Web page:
Saturday, July 11, 2015

Spelunking in Alaska!

Leonard, John, and Java
From Coffman Cove we made our way into Ketchikan to await the arrival of John, our Nephew, who flew in to spend a few days with us aboard Got d' Fever.  We were delighted to have his company and planned some fun excursions despite the clouds and rain.  We motored from Ketchikan to Thorne Bay where we toured El Capitan Cave.  Cave exploration or spelunking is definitely not the first thing that comes to mind when you think of Alaska.  
Steep Stairs to the Top
There are actually 500 caves on Prince of Wales Island, the largest being El Capitan with over two miles of passageways; El Capitan was only recently discovered by loggers in the mid-1990’s.  We rented a car in Thorne Bay and drove to the northern end of the Island where we met our U.S. Forest Service tour guides.  It became clear why these caves had not been discovered earlier by modern man, a steep staircase of 370 steps have been constructed by the Forest Service in order to reach the top of a cliff where the cave entrance is found.  
Cave Entrance
With our hardhats and headlamps, we moved into the darkness, squeezing between boulders and low ceilings before entering into a large room, and then another, and another.  Our guide pointed out mineral deposits, generally composed of calcium carbonate that dissolved from the surrounding limestone by water.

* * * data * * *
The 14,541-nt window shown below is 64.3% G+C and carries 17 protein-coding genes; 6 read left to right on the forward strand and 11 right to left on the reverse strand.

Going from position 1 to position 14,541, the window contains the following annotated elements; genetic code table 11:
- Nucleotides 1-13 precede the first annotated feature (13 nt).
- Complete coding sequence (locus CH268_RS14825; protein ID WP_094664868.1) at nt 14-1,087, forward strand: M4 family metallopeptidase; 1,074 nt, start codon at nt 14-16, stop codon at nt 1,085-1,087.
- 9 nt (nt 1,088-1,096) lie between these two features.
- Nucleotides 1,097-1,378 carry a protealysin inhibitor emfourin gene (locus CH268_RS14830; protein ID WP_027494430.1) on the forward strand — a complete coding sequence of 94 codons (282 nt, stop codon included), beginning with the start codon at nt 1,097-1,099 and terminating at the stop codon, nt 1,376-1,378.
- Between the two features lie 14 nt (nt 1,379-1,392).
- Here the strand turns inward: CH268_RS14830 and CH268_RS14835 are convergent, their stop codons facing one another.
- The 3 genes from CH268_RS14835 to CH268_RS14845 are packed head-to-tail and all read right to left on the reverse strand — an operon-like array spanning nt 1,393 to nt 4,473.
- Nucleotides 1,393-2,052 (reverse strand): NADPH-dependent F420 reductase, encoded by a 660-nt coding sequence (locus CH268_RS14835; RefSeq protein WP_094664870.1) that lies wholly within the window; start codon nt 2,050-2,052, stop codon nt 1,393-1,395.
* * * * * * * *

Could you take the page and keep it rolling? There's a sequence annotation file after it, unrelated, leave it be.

Mineral Deposits
The water’s capacity to hold calcite is diminished when met with air in the cave and causes the calcite to be deposited, creating various unique formations.  At one point in the tour, we turned off our headlamps and stood still in the blackness, listening to the drip, drip, drip of water that has taken place over thousands of years.  
Walking through the Caves, El Capitan
Millions of years ago, the cave was once a reef, but now lies 360 feet above sea level, marine fossils have been found in several places within El Capitan Cave.  Other discoveries include the excavation of bear skeletons found in various passageways; carbon dating indicates the bones to be over 11,000 years old suggesting that the El Capitan valley was free of glacier ice at that time.  
Karst Sinkhole/Shaft
These discoveries have spawned more research into the prehistory of the southern portion of Southeast Alaska.  On our drive back to Thorne Bay, we stopped at Beaver Falls Interpretive Trail, a system of boardwalks through Karst formations.  Karst is a landform shaped by the dissolving action of water on carbonate bedrock.  
Karst Falls
Karsts include features like spires and pinnacles above ground as well as sinkholes, shafts, and disappearing streams and caves below ground which develop over many thousands of years.  On our walk, we saw sinkholes, shafts, and a waterfall all part of this karsk area.  It was a nice day’s outing despite the pouring rain and we kept dry in our rain gear, the official uniform of Alaska.

Boardwalks through the Karst Area

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